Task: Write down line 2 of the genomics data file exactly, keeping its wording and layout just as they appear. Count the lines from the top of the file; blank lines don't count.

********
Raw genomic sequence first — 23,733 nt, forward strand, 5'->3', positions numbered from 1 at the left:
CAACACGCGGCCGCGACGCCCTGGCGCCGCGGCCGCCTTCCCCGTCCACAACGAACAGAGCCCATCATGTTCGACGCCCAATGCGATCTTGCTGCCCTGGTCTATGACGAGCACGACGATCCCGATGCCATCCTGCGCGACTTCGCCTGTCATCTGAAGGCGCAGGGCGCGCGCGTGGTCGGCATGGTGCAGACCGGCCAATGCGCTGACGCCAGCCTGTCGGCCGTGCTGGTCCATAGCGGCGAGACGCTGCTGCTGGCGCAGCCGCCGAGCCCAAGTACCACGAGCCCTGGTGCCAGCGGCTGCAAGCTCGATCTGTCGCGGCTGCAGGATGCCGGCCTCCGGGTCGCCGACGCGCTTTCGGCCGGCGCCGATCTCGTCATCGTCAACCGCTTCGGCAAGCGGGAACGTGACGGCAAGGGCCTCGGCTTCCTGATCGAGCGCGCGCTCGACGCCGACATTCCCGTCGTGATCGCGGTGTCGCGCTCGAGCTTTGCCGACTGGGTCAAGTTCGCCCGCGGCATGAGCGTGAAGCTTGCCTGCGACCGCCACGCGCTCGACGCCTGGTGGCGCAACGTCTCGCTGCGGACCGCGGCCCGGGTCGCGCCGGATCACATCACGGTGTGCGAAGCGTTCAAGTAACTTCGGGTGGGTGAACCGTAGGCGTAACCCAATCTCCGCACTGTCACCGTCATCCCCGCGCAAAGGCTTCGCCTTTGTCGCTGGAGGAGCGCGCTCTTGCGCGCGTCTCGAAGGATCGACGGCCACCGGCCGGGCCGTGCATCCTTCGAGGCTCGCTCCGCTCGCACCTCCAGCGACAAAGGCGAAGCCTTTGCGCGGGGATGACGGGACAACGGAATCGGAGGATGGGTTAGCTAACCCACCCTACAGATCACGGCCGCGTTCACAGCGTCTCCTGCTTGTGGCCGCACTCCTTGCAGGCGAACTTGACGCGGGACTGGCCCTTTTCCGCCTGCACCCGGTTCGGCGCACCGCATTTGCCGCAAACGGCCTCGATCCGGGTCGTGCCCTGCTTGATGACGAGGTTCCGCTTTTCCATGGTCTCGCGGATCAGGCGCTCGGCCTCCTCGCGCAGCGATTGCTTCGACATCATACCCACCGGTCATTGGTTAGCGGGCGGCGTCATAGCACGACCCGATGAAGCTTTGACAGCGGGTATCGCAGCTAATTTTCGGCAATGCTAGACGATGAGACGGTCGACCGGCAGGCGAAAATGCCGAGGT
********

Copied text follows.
CAACACGCGGCCGCGACGCCCTGGCGCCGCGGCCGCCTTCCCCGTCCACAACGAACAGAGCCCATCATGTTCGACGCCCAATGCGATCTTGCTGCCCTGGTCTATGACGAGCACGACGATCCCGATGCCATCCTGCGCGACTTCGCCTGTCATCTGAAGGCGCAGGGCGCGCGCGTGGTCGGCATGGTGCAGACCGGCCAATGCGCTGACGCCAGCCTGTCGGCCGTGCTGGTCCATAGCGGCGAGACGCTGCTGCTGGCGCAGCCGCCGAGCCCAAGTACCACGAGCCCTGGTGCCAGCGGCTGCAAGCTCGATCTGTCGCGGCTGCAGGATGCCGGCCTCCGGGTCGCCGACGCGCTTTCGGCCGGCGCCGATCTCGTCATCGTCAACCGCTTCGGCAAGCGGGAACGTGACGGCAAGGGCCTCGGCTTCCTGATCGAGCGCGCGCTCGACGCCGACATTCCCGTCGTGATCGCGGTGTCGCGCTCGAGCTTTGCCGACTGGGTCAAGTTCGCCCGCGGCATGAGCGTGAAGCTTGCCTGCGACCGCCACGCGCTCGACGCCTGGTGGCGCAACGTCTCGCTGCGGACCGCGGCCCGGGTCGCGCCGGATCACATCACGGTGTGCGAAGCGTTCAAGTAACTTCGGGTGGGTGAACCGTAGGCGTAACCCAATCTCCGCACTGTCACCGTCATCCCCGCGCAAAGGCTTCGCCTTTGTCGCTGGAGGAGCGCGCTCTTGCGCGCGTCTCGAAGGATCGACGGCCACCGGCCGGGCCGTGCATCCTTCGAGGCTCGCTCCGCTCGCACCTCCAGCGACAAAGGCGAAGCCTTTGCGCGGGGATGACGGGACAACGGAATCGGAGGATGGGTTAGCTAACCCACCCTACAGATCACGGCCGCGTTCACAGCGTCTCCTGCTTGTGGCCGCACTCCTTGCAGGCGAACTTGACGCGGGACTGGCCCTTTTCCGCCTGCACCCGGTTCGGCGCACCGCATTTGCCGCAAACGGCCTCGATCCGGGTCGTGCCCTGCTTGATGACGAGGTTCCGCTTTTCCATGGTCTCGCGGATCAGGCGCTCGGCCTCCTCGCGCAGCGATTGCTTCGACATCATACCCACCGGTCATTGGTTAGCGGGCGGCGTCATAGCACGACCCGATGAAGCTTTGACAGCGGGTATCGCAGCTAATTTTCGGCAATGCTAGACGATGAGACGGTCGACCGGCAGGCGAAAATGCCGAGGT